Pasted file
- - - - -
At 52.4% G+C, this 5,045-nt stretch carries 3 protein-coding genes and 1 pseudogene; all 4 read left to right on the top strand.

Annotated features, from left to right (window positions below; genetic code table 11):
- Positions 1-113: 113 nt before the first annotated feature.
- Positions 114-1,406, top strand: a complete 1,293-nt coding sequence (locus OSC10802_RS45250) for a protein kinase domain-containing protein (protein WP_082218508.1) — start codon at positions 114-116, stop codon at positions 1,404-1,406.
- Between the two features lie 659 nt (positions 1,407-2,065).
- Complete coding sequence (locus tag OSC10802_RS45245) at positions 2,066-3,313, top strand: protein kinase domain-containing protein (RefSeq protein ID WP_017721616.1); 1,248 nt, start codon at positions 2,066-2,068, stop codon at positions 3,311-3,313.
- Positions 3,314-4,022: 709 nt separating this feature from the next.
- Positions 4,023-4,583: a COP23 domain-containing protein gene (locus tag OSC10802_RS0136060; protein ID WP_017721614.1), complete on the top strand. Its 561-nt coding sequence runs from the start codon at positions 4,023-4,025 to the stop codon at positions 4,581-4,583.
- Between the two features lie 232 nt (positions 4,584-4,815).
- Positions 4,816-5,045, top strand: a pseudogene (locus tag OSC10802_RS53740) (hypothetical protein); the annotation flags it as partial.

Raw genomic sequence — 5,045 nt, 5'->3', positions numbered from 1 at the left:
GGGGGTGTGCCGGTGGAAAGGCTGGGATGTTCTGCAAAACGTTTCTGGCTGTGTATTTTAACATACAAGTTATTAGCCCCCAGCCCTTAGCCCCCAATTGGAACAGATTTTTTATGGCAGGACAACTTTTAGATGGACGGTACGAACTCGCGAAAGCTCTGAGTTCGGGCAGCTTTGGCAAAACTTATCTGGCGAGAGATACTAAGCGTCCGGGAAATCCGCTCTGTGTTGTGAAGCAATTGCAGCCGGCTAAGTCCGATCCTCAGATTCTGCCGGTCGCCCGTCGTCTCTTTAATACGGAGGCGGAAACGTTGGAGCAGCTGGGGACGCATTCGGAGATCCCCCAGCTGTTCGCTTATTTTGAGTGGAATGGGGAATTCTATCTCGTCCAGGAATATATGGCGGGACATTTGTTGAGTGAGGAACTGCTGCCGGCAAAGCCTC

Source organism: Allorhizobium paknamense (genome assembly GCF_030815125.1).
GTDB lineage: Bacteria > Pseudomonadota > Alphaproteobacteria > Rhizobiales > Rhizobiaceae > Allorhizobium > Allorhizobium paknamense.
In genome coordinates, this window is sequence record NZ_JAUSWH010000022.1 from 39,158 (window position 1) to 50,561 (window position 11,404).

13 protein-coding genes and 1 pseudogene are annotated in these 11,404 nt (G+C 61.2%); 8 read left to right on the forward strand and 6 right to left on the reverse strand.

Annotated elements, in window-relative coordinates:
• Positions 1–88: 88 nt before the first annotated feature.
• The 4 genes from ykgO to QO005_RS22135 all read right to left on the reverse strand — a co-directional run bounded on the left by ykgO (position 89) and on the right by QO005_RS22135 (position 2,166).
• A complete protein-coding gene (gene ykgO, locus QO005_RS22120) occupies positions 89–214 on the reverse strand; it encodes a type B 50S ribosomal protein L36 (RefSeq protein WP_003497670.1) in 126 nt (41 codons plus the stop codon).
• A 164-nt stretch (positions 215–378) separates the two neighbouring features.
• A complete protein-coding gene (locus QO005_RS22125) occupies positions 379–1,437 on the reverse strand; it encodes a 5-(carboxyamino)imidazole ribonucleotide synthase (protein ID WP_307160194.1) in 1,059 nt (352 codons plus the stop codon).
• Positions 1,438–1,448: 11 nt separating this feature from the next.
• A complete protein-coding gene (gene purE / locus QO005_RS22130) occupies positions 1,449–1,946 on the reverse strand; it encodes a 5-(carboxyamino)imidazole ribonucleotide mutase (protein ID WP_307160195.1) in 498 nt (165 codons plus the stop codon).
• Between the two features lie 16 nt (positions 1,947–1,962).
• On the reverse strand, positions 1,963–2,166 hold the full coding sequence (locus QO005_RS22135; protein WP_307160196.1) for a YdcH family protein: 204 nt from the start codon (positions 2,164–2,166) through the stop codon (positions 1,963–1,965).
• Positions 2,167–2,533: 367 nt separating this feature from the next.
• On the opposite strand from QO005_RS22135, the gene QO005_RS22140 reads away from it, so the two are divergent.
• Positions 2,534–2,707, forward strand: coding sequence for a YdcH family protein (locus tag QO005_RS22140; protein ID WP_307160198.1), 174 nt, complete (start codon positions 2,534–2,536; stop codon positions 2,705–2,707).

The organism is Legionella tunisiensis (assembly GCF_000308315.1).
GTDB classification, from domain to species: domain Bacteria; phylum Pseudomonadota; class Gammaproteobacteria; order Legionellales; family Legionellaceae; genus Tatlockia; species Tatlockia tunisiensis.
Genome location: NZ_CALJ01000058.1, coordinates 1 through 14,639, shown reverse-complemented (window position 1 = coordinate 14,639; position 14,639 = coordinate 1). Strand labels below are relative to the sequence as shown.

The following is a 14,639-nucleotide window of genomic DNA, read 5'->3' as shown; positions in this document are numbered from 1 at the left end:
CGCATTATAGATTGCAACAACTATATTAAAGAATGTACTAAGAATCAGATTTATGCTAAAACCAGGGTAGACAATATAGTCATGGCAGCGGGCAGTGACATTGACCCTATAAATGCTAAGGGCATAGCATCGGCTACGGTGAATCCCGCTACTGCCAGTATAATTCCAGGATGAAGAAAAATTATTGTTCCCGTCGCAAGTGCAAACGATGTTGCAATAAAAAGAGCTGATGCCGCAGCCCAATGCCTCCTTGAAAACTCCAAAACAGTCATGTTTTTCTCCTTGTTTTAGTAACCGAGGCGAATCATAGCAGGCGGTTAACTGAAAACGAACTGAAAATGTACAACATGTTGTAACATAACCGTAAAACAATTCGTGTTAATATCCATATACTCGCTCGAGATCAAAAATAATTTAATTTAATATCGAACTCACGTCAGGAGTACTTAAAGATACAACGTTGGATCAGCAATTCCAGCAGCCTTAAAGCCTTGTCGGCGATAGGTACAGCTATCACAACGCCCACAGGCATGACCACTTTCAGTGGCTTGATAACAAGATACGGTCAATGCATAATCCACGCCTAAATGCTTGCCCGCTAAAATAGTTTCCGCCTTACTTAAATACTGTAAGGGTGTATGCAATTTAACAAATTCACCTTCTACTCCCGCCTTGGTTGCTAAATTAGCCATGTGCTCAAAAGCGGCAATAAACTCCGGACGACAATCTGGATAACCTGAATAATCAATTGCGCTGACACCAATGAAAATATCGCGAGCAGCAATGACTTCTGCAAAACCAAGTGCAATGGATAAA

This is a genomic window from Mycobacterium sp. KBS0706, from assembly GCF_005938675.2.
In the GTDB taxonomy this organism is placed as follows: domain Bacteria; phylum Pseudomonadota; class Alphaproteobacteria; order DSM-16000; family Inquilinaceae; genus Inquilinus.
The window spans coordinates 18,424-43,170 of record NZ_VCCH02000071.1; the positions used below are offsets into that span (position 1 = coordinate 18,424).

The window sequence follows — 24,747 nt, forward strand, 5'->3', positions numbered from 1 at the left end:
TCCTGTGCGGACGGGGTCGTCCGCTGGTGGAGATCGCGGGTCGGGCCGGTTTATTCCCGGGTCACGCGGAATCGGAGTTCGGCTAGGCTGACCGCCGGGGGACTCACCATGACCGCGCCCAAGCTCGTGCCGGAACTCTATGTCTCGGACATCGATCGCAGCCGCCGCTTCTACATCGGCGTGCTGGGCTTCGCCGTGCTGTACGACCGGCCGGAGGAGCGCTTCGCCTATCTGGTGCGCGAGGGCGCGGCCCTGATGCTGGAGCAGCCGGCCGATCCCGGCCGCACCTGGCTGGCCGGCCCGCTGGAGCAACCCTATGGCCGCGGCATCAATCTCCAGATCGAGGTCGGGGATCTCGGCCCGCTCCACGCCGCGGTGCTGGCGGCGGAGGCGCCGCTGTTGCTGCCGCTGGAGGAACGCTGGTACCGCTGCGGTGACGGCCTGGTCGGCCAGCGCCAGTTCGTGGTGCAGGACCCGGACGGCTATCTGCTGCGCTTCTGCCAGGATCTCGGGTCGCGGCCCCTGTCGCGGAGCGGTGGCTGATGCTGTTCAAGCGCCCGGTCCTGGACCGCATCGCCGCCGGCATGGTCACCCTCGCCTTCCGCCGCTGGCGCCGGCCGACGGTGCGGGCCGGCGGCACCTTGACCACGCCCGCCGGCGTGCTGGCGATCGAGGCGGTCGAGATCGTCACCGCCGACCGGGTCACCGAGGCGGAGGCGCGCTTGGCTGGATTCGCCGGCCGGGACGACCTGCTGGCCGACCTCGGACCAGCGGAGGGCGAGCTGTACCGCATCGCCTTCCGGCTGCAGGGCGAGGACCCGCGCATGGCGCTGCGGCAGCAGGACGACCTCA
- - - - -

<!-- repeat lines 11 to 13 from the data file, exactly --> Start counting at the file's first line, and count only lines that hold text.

Raw genomic sequence — 5,045 nt, 5'->3', positions numbered from 1 at the left:
GGGGGTGTGCCGGTGGAAAGGCTGGGATGTTCTGCAAAACGTTTCTGGCTGTGTATTTTAACATACAAGTTATTAGCCCCCAGCCCTTAGCCCCCAATTGGAACAGATTTTTTATGGCAGGACAACTTTTAGATGGACGGTACGAACTCGCGAAAGCTCTGAGTTCGGGCAGCTTTGGCAAAACTTATCTGGCGAGAGATACTAAGCGTCCGGGAAATCCGCTCTGTGTTGTGAAGCAATTGCAGCCGGCTAAGTCCGATCCTCAGATTCTGCCGGTCGCCCGTCGTCTCTTTAATACGGAGGCGGAAACGTTGGAGCAGCTGGGGACGCATTCGGAGATCCCCCAGCTGTTCGCTTATTTTGAGTGGAATGGGGAATTCTATCTCGTCCAGGAATATATGGCGGGACATTTGTTGAGTGAGGAACTGCTGCCGGCAAAGCCTC

Source organism: Allorhizobium paknamense (genome assembly GCF_030815125.1).